Senior moments: You don't have to grow up to come alive

Thursday, February 4, 2010

I wonder how many times throughout the past 13 of my 17 years I've been asked what I want to be "when I grow up."

This question has been posed by family members, schedule requests and enough essays to turn into a short novel.

I love discussing what I want to be when I get older and finding out what other people want to do with their lives, but I don't understand why our society pushes for children to "grow up" and get their lives planned out. Maybe adults want to ensure the next generation is prepared to face the world. Maybe people asked them this same question, so they think growing up is a normal and necessary stage of life. But I don't think it has to be.

I think it is possible to get older without having to "grow up." It seems like grownups fall into patterns of monotony and cynicism. Old children believe things are possible and work to make them happen.

I want my life to make a positive impact on this world. I don't want to have lived in vain. One of my favorite quotes is by Howard Thurman, who said, "Don't ask what the world needs. Ask what makes you come alive, and go do it. Because what the world needs is people who have come alive."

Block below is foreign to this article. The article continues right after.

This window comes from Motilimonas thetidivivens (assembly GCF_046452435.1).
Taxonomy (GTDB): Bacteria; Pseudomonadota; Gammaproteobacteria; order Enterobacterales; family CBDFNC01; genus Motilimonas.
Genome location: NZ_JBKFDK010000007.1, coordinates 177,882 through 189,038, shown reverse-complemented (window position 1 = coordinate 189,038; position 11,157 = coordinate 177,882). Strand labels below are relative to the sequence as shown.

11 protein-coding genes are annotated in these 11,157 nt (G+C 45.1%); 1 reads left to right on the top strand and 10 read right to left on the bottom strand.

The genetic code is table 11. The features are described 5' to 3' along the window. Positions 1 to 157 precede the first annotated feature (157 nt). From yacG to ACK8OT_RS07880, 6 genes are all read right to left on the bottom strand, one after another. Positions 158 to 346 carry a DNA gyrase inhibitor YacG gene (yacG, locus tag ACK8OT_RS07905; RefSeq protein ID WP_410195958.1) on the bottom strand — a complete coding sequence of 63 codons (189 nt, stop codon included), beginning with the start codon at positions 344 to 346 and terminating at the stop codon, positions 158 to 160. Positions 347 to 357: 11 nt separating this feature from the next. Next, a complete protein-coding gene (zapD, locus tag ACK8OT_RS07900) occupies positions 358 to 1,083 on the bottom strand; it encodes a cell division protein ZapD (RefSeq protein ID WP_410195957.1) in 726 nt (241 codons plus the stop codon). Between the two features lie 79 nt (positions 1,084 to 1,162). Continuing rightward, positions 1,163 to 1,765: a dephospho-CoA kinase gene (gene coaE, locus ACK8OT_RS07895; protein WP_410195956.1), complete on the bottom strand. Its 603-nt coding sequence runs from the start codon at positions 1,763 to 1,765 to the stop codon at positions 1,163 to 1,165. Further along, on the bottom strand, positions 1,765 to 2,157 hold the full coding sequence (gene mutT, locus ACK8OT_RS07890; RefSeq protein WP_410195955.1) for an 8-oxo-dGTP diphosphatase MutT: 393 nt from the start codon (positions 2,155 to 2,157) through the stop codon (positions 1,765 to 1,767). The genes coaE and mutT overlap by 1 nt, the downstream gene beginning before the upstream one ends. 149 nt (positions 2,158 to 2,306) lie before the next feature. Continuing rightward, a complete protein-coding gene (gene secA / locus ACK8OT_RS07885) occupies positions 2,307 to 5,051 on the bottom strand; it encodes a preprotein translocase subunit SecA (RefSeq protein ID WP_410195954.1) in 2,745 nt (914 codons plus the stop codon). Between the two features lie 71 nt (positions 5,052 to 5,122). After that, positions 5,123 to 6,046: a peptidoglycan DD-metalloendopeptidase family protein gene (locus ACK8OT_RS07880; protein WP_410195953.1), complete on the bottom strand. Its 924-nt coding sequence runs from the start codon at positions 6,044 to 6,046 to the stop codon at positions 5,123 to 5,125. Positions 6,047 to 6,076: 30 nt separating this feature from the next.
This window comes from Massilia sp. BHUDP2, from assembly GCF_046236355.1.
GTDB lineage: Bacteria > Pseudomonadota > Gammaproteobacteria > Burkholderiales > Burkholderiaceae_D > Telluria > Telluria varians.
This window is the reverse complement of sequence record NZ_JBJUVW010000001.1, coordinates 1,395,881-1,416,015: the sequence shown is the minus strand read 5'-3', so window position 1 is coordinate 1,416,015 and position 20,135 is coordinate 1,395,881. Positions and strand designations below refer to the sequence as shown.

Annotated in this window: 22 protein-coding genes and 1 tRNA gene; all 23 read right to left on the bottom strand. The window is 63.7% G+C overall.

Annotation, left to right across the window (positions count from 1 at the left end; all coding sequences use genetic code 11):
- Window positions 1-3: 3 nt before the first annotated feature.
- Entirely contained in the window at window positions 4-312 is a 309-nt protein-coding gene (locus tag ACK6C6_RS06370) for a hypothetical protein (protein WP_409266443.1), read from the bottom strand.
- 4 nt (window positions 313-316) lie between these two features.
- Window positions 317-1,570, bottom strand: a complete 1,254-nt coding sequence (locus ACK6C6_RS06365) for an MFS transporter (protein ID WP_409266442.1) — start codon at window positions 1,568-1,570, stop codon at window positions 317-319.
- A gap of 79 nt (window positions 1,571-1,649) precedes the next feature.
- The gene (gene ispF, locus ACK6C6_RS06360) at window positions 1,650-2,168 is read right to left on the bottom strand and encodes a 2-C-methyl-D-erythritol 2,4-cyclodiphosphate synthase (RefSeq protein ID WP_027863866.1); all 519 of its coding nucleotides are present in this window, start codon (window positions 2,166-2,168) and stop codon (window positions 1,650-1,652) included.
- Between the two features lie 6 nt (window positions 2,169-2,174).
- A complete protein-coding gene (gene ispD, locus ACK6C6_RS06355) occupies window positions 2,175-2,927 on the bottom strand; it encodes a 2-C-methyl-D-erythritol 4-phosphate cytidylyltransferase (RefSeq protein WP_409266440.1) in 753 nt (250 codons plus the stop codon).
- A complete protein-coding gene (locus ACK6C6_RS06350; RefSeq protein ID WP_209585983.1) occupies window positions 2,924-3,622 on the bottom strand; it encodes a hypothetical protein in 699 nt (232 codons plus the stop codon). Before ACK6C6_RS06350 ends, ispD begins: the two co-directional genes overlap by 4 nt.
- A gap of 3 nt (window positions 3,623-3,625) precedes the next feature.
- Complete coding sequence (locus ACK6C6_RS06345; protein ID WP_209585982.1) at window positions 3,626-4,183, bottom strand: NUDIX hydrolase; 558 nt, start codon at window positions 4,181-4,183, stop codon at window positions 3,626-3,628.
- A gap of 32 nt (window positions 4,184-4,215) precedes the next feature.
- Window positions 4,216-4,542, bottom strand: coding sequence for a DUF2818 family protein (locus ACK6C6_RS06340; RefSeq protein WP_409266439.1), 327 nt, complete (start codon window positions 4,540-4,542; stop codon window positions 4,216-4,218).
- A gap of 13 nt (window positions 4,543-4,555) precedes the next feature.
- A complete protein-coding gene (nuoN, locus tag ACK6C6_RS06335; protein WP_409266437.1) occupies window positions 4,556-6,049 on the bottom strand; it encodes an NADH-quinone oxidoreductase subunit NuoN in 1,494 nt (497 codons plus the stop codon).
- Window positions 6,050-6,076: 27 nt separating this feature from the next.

I want to be one of those people who radiates joy and whose ability to be alive is contagious. It's asking what makes me come alive and having the courage to pursue those answers that is so exciting, and a bit daunting.

I have lots of ideas about how I would like my life to go. I have always wanted to be a teacher. I plan to major in secondary education in college, to become a high school English and religion teacher. I want to spread the passion I have for the power of words and God to other young people and help them to believe in how beautiful they are. I would also like to write. I want to be a wife and mother and a missions photographer.

These are a few of the things I have found that, just in thinking about them, make me come alive. I have no idea how they will play out in my life, but I'm not so sure planning is always right. Life's an adventure, and I don't have to have my whole life planned out right now -- or ever, as far as that goes.

Maybe life is not so much about reaching the point of being "grown up" and having a plan, as it is about using the moments we're given each and every day to come alive.

Senior Mia Pohlman is writing a monthly column chronicling her final year at Perryville High School.

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